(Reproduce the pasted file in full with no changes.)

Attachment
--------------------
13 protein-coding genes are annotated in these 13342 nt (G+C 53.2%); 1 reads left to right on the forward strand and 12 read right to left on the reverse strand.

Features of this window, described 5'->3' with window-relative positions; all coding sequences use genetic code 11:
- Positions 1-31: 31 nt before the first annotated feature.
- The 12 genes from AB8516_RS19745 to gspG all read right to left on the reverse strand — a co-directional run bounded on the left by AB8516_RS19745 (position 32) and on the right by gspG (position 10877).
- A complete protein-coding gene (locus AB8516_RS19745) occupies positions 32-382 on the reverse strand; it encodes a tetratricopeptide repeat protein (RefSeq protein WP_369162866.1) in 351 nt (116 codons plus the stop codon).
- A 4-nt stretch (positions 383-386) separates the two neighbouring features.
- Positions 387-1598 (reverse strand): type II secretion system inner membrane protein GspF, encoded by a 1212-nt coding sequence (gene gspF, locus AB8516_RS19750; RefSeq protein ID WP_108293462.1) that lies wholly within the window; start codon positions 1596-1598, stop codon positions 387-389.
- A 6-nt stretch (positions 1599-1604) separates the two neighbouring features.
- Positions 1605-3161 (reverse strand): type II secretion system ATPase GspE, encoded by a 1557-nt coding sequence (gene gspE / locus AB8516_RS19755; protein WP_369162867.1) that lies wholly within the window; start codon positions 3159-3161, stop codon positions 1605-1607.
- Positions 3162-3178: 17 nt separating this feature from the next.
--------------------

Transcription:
13 protein-coding genes are annotated in these 13342 nt (G+C 53.2%); 1 reads left to right on the forward strand and 12 read right to left on the reverse strand.

Features of this window, described 5'->3' with window-relative positions; all coding sequences use genetic code 11:
- Positions 1-31: 31 nt before the first annotated feature.
- The 12 genes from AB8516_RS19745 to gspG all read right to left on the reverse strand — a co-directional run bounded on the left by AB8516_RS19745 (position 32) and on the right by gspG (position 10877).
- A complete protein-coding gene (locus AB8516_RS19745) occupies positions 32-382 on the reverse strand; it encodes a tetratricopeptide repeat protein (RefSeq protein WP_369162866.1) in 351 nt (116 codons plus the stop codon).
- A 4-nt stretch (positions 383-386) separates the two neighbouring features.
- Positions 387-1598 (reverse strand): type II secretion system inner membrane protein GspF, encoded by a 1212-nt coding sequence (gene gspF, locus AB8516_RS19750; RefSeq protein ID WP_108293462.1) that lies wholly within the window; start codon positions 1596-1598, stop codon positions 387-389.
- A 6-nt stretch (positions 1599-1604) separates the two neighbouring features.
- Positions 1605-3161 (reverse strand): type II secretion system ATPase GspE, encoded by a 1557-nt coding sequence (gene gspE / locus AB8516_RS19755; protein WP_369162867.1) that lies wholly within the window; start codon positions 3159-3161, stop codon positions 1605-1607.
- Positions 3162-3178: 17 nt separating this feature from the next.